When your car turns to “limp mode”, what does this mean?
In this article, we’ll discuss the limp mode setting of vehicles – when does it come on, what happens when in this mode, and what do after it happens.
What does “limp mode” mean?
Limp mode or limp home mode is a safety feature of modern vehicles that triggers when the car’s computer detects a fault in the engine or transmission. It is designed to protect your vehicle from further damage by turning on the check engine light, automatic slow down, and shutting down certain functions of the vehicle (i.e. AC, radio).
Your car in limp mode is basically turning into “survival” mode. It is now intelligently focusing all remaining power and resources into allowing you to move the vehicle into a safer spot – ideally in your own garage or a car service centre.
Is your car in limp mode?
You may experience any, or a combination, of the following events when a car goes into limp mode:
1. Check engine light is on
This could mean a multitude of things, from a loose gas cap to a defective catalytic converter. In relation to limp mode, a faulty sensor, broken wiring, or a damaged component can trigger the check engine light.
You may need an OBD2 scanner to obtain and read the fault codes to pinpoint the problem. Remember this, though, when the check engine light flashes – NEVER ignore it!
2. Low engine power and performance
When your car experiences poor performance, there is sure to be a problem in the vehicle. One of the most common causes of this symptom is a fault in the boost-control system of the car.
If you have a boost leak or an over boost has just happened, the car will slow down acceleration, and you will not get the normal power from the engine. You may also feel your car “shivering” as you try to fire the engine again.
3. Reduced speed and limited RPM
In limp mode, the car’s computer will slow you down to a maximum speed of 48 to 72 KPH, and limit your revolutions to less than 3,000 RPM. It will also automatically downshift you and will not allow you to shift above third gear.
These conditions are part of this safety feature and protect you and your vehicle from further harm.
What can trigger limp mode?
When your car goes into limp mode, you can consider any of these reasons for it:
1. Malfunctioning engine parts
When an engine component such as the transmission system or engine boost control suffers a malfunction, your car’s computer signals the entire system to go into limp mode to protect the rest of the vehicle.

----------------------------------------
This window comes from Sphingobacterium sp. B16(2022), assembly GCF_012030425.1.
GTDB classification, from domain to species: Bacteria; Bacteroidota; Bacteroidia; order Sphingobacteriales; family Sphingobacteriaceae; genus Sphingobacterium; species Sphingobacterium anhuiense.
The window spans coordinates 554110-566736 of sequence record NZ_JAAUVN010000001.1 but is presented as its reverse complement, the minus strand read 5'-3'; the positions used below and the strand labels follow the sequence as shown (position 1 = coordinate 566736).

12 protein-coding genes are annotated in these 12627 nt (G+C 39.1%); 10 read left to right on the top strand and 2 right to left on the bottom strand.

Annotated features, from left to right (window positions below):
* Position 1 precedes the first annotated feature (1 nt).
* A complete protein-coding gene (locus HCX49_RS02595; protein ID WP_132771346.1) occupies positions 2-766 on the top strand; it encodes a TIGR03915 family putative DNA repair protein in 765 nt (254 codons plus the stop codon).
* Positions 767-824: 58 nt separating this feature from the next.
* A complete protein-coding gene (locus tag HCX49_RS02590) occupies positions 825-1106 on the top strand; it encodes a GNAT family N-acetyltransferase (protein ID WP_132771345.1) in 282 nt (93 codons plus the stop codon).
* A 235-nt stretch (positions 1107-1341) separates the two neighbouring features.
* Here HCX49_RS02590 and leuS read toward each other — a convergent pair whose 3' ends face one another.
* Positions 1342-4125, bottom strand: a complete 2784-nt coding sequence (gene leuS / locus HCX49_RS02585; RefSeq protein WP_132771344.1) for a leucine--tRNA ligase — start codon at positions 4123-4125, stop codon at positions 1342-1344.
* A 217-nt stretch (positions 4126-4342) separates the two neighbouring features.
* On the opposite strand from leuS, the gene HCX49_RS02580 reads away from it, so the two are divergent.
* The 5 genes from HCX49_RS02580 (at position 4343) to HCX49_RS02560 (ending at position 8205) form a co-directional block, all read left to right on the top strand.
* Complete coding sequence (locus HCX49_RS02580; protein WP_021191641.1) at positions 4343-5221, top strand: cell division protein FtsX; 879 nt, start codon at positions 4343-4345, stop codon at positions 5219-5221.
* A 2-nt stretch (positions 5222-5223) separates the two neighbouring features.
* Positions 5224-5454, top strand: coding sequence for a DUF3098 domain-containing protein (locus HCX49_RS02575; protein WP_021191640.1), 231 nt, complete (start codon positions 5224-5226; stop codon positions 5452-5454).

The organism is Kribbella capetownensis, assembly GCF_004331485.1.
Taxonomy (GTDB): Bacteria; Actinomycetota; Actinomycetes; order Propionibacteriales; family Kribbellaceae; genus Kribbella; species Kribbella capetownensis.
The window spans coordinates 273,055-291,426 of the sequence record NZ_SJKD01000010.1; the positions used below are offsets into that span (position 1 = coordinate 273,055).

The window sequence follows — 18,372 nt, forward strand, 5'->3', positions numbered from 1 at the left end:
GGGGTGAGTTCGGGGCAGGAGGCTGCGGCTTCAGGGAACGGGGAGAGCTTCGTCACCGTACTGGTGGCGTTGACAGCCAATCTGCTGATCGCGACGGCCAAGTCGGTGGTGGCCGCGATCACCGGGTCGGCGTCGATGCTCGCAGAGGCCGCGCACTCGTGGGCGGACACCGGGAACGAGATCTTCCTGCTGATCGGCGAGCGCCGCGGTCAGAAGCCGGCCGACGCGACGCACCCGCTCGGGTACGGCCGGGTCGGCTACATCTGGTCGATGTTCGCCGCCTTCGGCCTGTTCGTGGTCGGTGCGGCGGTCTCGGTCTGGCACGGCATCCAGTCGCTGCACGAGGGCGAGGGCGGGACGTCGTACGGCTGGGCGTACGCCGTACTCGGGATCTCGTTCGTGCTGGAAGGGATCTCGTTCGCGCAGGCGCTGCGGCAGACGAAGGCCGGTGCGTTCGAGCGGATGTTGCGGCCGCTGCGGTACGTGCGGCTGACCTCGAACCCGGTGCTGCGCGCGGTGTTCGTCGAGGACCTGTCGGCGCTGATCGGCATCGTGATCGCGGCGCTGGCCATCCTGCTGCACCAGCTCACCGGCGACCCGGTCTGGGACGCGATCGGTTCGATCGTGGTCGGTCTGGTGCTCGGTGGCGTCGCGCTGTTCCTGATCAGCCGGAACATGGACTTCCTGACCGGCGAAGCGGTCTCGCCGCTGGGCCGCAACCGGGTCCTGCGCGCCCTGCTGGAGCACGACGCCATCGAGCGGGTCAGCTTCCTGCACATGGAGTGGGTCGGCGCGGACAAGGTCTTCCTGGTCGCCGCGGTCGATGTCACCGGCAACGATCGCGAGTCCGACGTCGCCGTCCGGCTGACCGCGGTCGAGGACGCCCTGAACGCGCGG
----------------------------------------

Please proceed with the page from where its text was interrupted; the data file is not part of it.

The same goes for the ignition system (i.e. spark plugs and ignition coils), fuel injection, and brakes. If any of these components break down, you will experience the symptoms we mentioned above.
2. Faulty sensors
A faulty sensor may send false data (or may not send any data at all) to the car’s computer, thus triggering limp mode. The common culprits here are the MAF (mass air flow), MAP (manifold absolute pressure), TPS (throttle position sensor), boost pressure sensor, oxygen sensor, and the vehicle’s speed sensors.
Even before going into limp mode, problems with starting the vehicle, acceleration, power, and fuel economy can mean that one of your sensors may have gone bad. Also, look out for rough idling and sudden stalls. This may mean that something is wrong with your sensors.
3. Lack of car fluids
Regularly check your car fluids (i.e. brake, clutch, power steering, transmission), as well as engine oil and car coolant, if you want to prevent your vehicle from suddenly going into limp mode.
Low fluid levels reduce lubrication and protection of specific vehicle parts. And once you prolong refilling these car fluids, it may cause further damage to the entire engine.
4. Damaged Wiring
Wires around the engine deteriorate over time due to the harsh environment they are exposed to. Heat, acid, and foreign debris contribute to the wear of the vehicle wiring system.
This causes failure in sending critical signals from engine components to the car’s computer, and thus eventually triggering limp mode.
How to reset and clear limp mode
Considering the complications that cause a car to turn into limp mode, to clear and reset it can be quite simple. There are three (3) common ways on how to bypass limp mode:
1. Clear the check engine light
Use a reliable OBD2 scan tool to clear fault codes and reset limp mode. Just plug into your OBD2 port and search for the correct function.
2. Shut down the engine
Another way to clear limp mode is to simply shut down your vehicle, wait for about five minutes, and turn on the engine again. You can also shut down longer and use this time to check engine components for damage or any malfunction.
3. Refill the car fluids
As we’ve said earlier, low fluid levels can trigger limp mode. A quick inspection will reveal if, for example, your engine oil or transmission fluid is at a critical level. Refill them immediately, and do the proper reset.
Our Final Word
If your vehicle switches to limp mode, it is telling you that something is wrong with the vehicle and that you need to take it to the mechanic or bring it home ASAP for the fault to be fixed (thus it’s called limp HOME mode)!
If you can’t get professional help yet, you can first diagnose the problem using an OBD2 scan tool.
Nevertheless, DO NOT IGNORE if your vehicle goes into limp mode. Whether it was caused by a minor or major problem, it should be treated as a serious situation that needs immediate attention.
In the same vein, DO NOT PANIC if ever you experience limp mode. As your car slows down, pull over to the side of the road. Assess the situation: if you can still drive (slowly) to your home or the auto repair shop, well and good; if not, call your mechanic if they can tow the vehicle or if he or she can service your car there.
As with any situation on the road, it is important to keep your wits and seek professional advice or use a scan tool yourself to access the situation as small issues can lead to large expensive engine damage.